February 12, 2006
A great Innate Transcendentalist, Frederick Douglass
Transcendentalism, from the Latina, means " overpassing. " This American movement, which will began in New Britain circa 1836, initially sprouted from the idea of breaking free from England. This sociable and religious philosophy contains six significant points: 1 . Trust the own instinct as truth and recognize the inborn goodness of man; 2 . Know who also you are really that you know whom you will be;
3. Be the best person that you can be by endeavoring to learn; some. Young people occasionally hold the finest truths;
a few. Do not pardon for your existence, and,
six. Once you know the truths, practice them.
My own, condensed definition of this idea is that you should strive to find the strength to believe in yourself. To be an " perceptive, moral, and accountable being" (964) are transcendental attributes Frederick Douglass embraced the natural way from a conscious young age. Although Frederick witnessed very much badness, very much wicked and immoral tendencies in guy, he comprehended the amazing benefits that should live in the behavior of men (and women) and gave comment to this when remedied with some humaneness (942, 45). He identified the virtues of prize, justice, and humanity naturally, listening to the bigger knowledge of intuition, whether that come from the mind or the cardiovascular system (962). Throughout his struggles he reliable his internal truth. This individual recognized just how owning slaves changes a person. Regarding one of his mistresses, her mistreating him did not arrive naturally to her; it needed " training" (947). Irresponsible power is usually poison for the heart (945). Transcendentalism embraces the notion of having the freedom of power, or control over oneself. When this movement started neither slaves nor women had this kind of power. Frederick recognized the sentiment that freedom resides in the mama of all individuals, black or perhaps white, man or woman. He objected to every sign...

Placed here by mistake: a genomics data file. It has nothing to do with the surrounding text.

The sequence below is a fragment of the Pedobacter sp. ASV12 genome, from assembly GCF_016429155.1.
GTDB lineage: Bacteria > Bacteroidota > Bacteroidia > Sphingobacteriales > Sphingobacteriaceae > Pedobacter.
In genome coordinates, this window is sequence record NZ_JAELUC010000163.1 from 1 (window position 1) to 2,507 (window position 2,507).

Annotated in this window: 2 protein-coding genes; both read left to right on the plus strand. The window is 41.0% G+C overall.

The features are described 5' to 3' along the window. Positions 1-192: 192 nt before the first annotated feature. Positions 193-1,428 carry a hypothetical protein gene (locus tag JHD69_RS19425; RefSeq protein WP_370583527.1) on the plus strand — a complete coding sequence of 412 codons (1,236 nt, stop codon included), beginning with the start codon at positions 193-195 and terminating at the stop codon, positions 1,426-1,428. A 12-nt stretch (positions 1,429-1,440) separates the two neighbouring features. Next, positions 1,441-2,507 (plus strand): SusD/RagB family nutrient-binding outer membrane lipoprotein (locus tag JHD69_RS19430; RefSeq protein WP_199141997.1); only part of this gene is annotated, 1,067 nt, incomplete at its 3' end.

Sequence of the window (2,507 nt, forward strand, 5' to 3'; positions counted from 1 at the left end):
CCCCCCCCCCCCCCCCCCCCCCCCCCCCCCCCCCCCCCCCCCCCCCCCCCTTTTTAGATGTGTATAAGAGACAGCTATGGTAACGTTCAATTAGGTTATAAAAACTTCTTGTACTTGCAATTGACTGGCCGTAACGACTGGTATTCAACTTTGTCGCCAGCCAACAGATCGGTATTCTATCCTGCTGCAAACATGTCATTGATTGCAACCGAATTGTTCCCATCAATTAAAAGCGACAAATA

Cited: Douglass, Frederick. Story of the Existence of Frederick Douglass, an American Slave, Written by Himself. The Norton Anthology of American Literary works. Shorter Sixth Edition. Nina Baym et al. New york city: Norton, 2003. 939-73.